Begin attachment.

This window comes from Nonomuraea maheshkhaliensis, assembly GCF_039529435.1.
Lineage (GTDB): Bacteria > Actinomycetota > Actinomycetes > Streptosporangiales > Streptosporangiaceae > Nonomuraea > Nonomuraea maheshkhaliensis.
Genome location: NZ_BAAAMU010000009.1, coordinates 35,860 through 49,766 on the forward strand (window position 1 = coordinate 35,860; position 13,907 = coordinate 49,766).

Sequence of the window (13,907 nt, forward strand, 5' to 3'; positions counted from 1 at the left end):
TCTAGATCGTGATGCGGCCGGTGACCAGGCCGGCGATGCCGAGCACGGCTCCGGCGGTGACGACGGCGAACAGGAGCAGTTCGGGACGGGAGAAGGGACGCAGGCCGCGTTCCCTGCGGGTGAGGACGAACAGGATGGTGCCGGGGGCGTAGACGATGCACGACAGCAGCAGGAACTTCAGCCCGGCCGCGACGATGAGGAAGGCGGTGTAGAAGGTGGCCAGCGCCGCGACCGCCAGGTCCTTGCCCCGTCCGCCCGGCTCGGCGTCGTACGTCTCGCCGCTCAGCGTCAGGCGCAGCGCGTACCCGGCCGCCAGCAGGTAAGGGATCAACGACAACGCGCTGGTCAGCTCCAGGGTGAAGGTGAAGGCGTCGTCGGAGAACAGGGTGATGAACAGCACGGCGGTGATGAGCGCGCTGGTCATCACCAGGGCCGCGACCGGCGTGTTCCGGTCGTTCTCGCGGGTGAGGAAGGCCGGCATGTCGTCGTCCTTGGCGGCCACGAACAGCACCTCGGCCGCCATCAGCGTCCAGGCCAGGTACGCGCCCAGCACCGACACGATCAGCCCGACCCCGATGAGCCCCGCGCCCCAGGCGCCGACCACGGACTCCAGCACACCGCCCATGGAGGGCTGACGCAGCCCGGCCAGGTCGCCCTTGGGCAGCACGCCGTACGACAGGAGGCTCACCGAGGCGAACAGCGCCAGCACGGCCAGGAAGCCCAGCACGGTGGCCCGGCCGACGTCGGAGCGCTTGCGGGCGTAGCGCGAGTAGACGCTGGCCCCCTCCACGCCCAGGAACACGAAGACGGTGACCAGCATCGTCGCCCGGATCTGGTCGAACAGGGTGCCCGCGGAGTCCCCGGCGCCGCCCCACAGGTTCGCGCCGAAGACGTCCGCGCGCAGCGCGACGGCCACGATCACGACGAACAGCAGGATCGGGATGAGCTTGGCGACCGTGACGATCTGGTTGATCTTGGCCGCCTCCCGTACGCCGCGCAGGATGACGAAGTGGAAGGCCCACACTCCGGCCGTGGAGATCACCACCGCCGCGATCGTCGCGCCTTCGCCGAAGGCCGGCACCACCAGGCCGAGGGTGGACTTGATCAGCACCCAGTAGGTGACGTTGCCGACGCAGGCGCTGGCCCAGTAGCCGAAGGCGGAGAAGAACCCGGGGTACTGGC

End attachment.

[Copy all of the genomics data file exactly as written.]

This window comes from Nonomuraea maheshkhaliensis, assembly GCF_039529435.1.
Lineage (GTDB): Bacteria > Actinomycetota > Actinomycetes > Streptosporangiales > Streptosporangiaceae > Nonomuraea > Nonomuraea maheshkhaliensis.
Genome location: NZ_BAAAMU010000009.1, coordinates 35,860 through 49,766 on the forward strand (window position 1 = coordinate 35,860; position 13,907 = coordinate 49,766).

Sequence of the window (13,907 nt, forward strand, 5' to 3'; positions counted from 1 at the left end):
TCTAGATCGTGATGCGGCCGGTGACCAGGCCGGCGATGCCGAGCACGGCTCCGGCGGTGACGACGGCGAACAGGAGCAGTTCGGGACGGGAGAAGGGACGCAGGCCGCGTTCCCTGCGGGTGAGGACGAACAGGATGGTGCCGGGGGCGTAGACGATGCACGACAGCAGCAGGAACTTCAGCCCGGCCGCGACGATGAGGAAGGCGGTGTAGAAGGTGGCCAGCGCCGCGACCGCCAGGTCCTTGCCCCGTCCGCCCGGCTCGGCGTCGTACGTCTCGCCGCTCAGCGTCAGGCGCAGCGCGTACCCGGCCGCCAGCAGGTAAGGGATCAACGACAACGCGCTGGTCAGCTCCAGGGTGAAGGTGAAGGCGTCGTCGGAGAACAGGGTGATGAACAGCACGGCGGTGATGAGCGCGCTGGTCATCACCAGGGCCGCGACCGGCGTGTTCCGGTCGTTCTCGCGGGTGAGGAAGGCCGGCATGTCGTCGTCCTTGGCGGCCACGAACAGCACCTCGGCCGCCATCAGCGTCCAGGCCAGGTACGCGCCCAGCACCGACACGATCAGCCCGACCCCGATGAGCCCCGCGCCCCAGGCGCCGACCACGGACTCCAGCACACCGCCCATGGAGGGCTGACGCAGCCCGGCCAGGTCGCCCTTGGGCAGCACGCCGTACGACAGGAGGCTCACCGAGGCGAACAGCGCCAGCACGGCCAGGAAGCCCAGCACGGTGGCCCGGCCGACGTCGGAGCGCTTGCGGGCGTAGCGCGAGTAGACGCTGGCCCCCTCCACGCCCAGGAACACGAAGACGGTGACCAGCATCGTCGCCCGGATCTGGTCGAACAGGGTGCCCGCGGAGTCCCCGGCGCCGCCCCACAGGTTCGCGCCGAAGACGTCCGCGCGCAGCGCGACGGCCACGATCACGACGAACAGCAGGATCGGGATGAGCTTGGCGACCGTGACGATCTGGTTGATCTTGGCCGCCTCCCGTACGCCGCGCAGGATGACGAAGTGGAAGGCCCACACTCCGGCCGTGGAGATCACCACCGCCGCGATCGTCGCGCCTTCGCCGAAGGCCGGCACCACCAGGCCGAGGGTGGACTTGATCAGCACCCAGTAGGTGACGTTGCCGACGCAGGCGCTGGCCCAGTAGCCGAAGGCGGAGAAGAACCCGGGGTACTGGC